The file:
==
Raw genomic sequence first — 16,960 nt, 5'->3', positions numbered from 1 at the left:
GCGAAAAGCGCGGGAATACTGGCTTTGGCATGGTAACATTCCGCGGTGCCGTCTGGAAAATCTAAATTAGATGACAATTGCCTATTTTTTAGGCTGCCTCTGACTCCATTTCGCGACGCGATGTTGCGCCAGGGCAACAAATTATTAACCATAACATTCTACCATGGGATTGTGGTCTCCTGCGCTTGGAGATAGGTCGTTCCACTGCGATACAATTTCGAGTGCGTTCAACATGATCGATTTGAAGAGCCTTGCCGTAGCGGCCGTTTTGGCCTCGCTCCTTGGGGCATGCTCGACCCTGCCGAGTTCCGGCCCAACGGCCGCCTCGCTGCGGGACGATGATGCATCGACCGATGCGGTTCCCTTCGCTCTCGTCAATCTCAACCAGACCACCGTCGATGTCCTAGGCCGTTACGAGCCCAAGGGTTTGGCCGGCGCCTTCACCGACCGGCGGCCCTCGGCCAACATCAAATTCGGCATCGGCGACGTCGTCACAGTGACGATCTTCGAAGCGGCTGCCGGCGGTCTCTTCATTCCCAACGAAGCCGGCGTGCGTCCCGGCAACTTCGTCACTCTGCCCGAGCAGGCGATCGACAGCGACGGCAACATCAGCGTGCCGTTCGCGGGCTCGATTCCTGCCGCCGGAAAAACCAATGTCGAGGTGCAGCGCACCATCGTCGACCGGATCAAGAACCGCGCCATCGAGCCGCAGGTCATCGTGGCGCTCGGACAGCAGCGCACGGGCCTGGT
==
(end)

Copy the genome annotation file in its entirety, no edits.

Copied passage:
Raw genomic sequence first — 16,960 nt, 5'->3', positions numbered from 1 at the left:
GCGAAAAGCGCGGGAATACTGGCTTTGGCATGGTAACATTCCGCGGTGCCGTCTGGAAAATCTAAATTAGATGACAATTGCCTATTTTTTAGGCTGCCTCTGACTCCATTTCGCGACGCGATGTTGCGCCAGGGCAACAAATTATTAACCATAACATTCTACCATGGGATTGTGGTCTCCTGCGCTTGGAGATAGGTCGTTCCACTGCGATACAATTTCGAGTGCGTTCAACATGATCGATTTGAAGAGCCTTGCCGTAGCGGCCGTTTTGGCCTCGCTCCTTGGGGCATGCTCGACCCTGCCGAGTTCCGGCCCAACGGCCGCCTCGCTGCGGGACGATGATGCATCGACCGATGCGGTTCCCTTCGCTCTCGTCAATCTCAACCAGACCACCGTCGATGTCCTAGGCCGTTACGAGCCCAAGGGTTTGGCCGGCGCCTTCACCGACCGGCGGCCCTCGGCCAACATCAAATTCGGCATCGGCGACGTCGTCACAGTGACGATCTTCGAAGCGGCTGCCGGCGGTCTCTTCATTCCCAACGAAGCCGGCGTGCGTCCCGGCAACTTCGTCACTCTGCCCGAGCAGGCGATCGACAGCGACGGCAACATCAGCGTGCCGTTCGCGGGCTCGATTCCTGCCGCCGGAAAAACCAATGTCGAGGTGCAGCGCACCATCGTCGACCGGATCAAGAACCGCGCCATCGAGCCGCAGGTCATCGTGGCGCTCGGACAGCAGCGCACGGGCCTGGT